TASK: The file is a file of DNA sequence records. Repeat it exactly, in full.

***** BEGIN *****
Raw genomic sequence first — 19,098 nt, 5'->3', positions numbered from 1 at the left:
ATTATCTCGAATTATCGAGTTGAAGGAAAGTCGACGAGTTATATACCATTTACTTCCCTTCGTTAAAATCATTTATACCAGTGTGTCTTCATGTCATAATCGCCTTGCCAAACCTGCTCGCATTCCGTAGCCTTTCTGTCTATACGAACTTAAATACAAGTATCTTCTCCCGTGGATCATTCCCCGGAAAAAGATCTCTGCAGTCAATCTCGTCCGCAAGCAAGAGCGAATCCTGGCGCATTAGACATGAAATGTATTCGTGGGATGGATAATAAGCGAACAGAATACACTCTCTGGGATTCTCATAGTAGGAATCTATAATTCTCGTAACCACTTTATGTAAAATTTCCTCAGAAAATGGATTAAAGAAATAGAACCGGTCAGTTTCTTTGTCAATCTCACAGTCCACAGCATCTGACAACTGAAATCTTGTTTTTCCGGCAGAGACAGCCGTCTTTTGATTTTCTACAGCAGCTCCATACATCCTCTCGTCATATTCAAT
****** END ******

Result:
Raw genomic sequence first — 19,098 nt, 5'->3', positions numbered from 1 at the left:
ATTATCTCGAATTATCGAGTTGAAGGAAAGTCGACGAGTTATATACCATTTACTTCCCTTCGTTAAAATCATTTATACCAGTGTGTCTTCATGTCATAATCGCCTTGCCAAACCTGCTCGCATTCCGTAGCCTTTCTGTCTATACGAACTTAAATACAAGTATCTTCTCCCGTGGATCATTCCCCGGAAAAAGATCTCTGCAGTCAATCTCGTCCGCAAGCAAGAGCGAATCCTGGCGCATTAGACATGAAATGTATTCGTGGGATGGATAATAAGCGAACAGAATACACTCTCTGGGATTCTCATAGTAGGAATCTATAATTCTCGTAACCACTTTATGTAAAATTTCCTCAGAAAATGGATTAAAGAAATAGAACCGGTCAGTTTCTTTGTCAATCTCACAGTCCACAGCATCTGACAACTGAAATCTTGTTTTTCCGGCAGAGACAGCCGTCTTTTGATTTTCTACAGCAGCTCCATACATCCTCTCGTCATATTCAAT